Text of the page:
The Greek word used in the New Testament that is usually translated as “sin” (hamartia) is a word that means “to miss the mark (and so not share in the prize) – like an archer missing a target. Or it can mean to veer off of a path. It can mean “to err”, or “offend”, or “trespass.”

The author of 1 John says that sin is “lawlessness.” For the early Christians to whom this text was written, that probably meant to not recognize or follow the commandments given through Moses.

The church has sometimes defined sin in unhelpful ways. We have sometimes upheld our social and cultural norms by in defining sin. But the ministry of Jesus seemed to challenge many of those traditional ideas of his time. And Christ still challenges them today.

But maybe a good way to think of sin is when we live as if we were not God’s children, and other people are not God’s children. I think of the great commandment that Jesus gave to us: “Love God with all your heart, soul, strength, and mind, and your neighbor as yourself.” As children of God, we are encouraged to grow in our love of God, in our love of ourselves, and in the love of our neighbors. That is a life-long process.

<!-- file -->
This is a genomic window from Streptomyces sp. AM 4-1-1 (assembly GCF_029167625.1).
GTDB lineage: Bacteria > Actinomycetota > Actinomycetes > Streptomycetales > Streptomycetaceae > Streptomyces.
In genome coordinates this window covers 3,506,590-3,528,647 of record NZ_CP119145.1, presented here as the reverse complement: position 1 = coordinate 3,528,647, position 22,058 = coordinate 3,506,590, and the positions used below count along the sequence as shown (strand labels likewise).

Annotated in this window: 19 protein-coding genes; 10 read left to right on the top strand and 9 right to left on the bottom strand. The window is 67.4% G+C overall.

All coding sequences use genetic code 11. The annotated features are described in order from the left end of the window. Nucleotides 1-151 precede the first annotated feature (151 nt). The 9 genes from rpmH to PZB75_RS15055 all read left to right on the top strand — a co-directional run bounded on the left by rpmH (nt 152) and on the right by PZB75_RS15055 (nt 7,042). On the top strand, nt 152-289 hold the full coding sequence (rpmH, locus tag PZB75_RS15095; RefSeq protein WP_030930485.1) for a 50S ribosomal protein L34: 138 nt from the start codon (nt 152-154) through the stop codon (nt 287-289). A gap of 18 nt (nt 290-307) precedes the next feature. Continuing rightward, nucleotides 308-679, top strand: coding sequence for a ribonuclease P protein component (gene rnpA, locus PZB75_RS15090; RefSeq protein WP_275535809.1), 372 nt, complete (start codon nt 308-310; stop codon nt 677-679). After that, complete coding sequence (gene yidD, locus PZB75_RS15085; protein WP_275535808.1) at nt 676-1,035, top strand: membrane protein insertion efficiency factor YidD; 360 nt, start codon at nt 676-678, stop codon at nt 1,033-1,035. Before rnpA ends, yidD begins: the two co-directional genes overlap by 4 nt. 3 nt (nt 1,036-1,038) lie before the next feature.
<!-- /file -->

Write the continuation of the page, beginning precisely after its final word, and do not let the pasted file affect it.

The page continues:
Once – two thousand years ago – we saw love in human flesh, living among us. Many did not recognize it, and considered it a threat to the status quo. And so they tried to kill him. But love is eternal! Christ is alive again among us. And we, who are witnesses – who have seen and experienced gracious love in our lives – are charged with proclaiming repentance and forgiveness of sins in his name, beginning right here where we are. Not, “Have no fun.” But, “Turn from the far-too-common ways of worshiping false gods and using people, in order to experience love and learn how to love more deeply.” Become a child of God. And welcome to the family!

Amen.

Robert J. von Trebra